Saving for retirement is a simple concept in that the more money you put away now, the more you will have later on. However, the way people think about money today often conflicts with this ideal, as Paul Sullivan puts in his New York Times article. Luckily, employers are now making efforts to try and cut the habit of among workers regarding their retirements. Employers are hiring outside help in financial advisors as well as internally promoting retirement packages. Companies are motivated to take extra steps because the financial stress of their employees directly affects their daily performance on the job. As awareness and reminders about retirement are spread through different mediums, efforts to boost retirement utilization have proved effective thus far.
When I read this article I immediately connected it to our class. To me, the problem that these new efforts to promote retirement saving spur from the notion that many people do not take full advantage of their opportunitie. In this sense, they are blindly following the concept of “put some money away and try not to touch it for a while”. As a college student, it seems that a large number of people don’t have retirement plans and are not actively involved in the investments that should be. We exhibit blind obedience in that we follow the rule but fail to critically think about and plan for our financial future.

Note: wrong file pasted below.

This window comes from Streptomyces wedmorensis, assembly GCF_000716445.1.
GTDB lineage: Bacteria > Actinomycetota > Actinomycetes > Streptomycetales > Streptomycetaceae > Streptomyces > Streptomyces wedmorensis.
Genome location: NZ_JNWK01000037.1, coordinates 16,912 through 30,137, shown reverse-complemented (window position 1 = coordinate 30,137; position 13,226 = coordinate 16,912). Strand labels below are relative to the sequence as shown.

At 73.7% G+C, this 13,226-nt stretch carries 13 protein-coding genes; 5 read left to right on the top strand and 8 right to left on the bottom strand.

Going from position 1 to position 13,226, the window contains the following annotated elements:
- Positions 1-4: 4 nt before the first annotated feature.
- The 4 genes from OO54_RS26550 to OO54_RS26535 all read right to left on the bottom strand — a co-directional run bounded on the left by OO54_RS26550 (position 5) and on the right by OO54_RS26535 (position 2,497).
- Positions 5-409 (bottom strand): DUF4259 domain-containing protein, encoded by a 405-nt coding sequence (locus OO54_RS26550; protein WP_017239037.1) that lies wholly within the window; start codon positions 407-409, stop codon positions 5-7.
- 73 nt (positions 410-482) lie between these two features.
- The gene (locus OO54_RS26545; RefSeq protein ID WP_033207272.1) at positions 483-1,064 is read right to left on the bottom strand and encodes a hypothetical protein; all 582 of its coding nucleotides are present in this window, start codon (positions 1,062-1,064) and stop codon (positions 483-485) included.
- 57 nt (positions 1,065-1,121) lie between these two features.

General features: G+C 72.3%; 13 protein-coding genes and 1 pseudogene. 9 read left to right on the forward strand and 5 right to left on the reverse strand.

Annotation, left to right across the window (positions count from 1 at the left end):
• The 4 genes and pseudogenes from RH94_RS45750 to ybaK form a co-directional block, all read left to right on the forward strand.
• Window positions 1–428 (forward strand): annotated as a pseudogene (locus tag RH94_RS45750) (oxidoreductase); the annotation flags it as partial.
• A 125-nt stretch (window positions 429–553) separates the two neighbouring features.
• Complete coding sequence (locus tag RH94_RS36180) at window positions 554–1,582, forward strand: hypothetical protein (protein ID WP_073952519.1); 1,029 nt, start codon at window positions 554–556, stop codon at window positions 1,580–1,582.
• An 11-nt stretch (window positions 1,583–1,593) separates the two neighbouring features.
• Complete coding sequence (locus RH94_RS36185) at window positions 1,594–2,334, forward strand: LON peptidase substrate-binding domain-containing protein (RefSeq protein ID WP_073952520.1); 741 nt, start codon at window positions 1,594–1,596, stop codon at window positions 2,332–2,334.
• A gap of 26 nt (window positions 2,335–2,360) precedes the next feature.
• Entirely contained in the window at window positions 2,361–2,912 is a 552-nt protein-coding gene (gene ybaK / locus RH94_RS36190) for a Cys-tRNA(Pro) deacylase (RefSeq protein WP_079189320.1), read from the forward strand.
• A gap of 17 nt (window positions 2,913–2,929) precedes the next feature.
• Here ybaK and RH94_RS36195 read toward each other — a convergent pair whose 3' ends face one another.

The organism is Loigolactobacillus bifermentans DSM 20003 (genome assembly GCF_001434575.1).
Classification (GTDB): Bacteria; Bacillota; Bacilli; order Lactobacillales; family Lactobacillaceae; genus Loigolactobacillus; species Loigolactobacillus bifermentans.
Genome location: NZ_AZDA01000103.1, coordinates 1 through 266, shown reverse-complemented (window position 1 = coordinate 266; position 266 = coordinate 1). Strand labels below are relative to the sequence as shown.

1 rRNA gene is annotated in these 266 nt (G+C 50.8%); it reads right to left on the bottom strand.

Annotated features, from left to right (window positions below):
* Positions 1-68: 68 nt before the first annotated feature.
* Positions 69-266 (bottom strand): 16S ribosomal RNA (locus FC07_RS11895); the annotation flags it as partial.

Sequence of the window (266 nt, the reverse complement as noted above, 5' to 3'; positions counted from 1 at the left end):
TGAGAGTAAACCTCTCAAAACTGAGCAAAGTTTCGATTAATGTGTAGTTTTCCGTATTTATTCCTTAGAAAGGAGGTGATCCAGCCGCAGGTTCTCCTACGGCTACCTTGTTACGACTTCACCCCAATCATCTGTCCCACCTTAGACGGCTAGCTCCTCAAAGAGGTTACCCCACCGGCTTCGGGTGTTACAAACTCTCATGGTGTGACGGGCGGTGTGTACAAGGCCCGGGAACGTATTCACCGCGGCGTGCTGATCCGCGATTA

I think teaching the concepts helps to transform blind obedience into interpretative obedience because the more informative and knowledgeable you are about a rule, the better you can interpret and follow it. With this being said, as an employees financial future burns brighter, and their stress levels goes down, is it safe to say that the interpretative obedience of a rule is directly correlated to happiness? More so than blind obedience? A case can most certainly be made for the effects of good stress management and how it changes lives for the better; but in a different light, it can be said that ignorance is bliss. So is it better to be well informed or misguided, or does it depend? Comment below with your thought on the matter.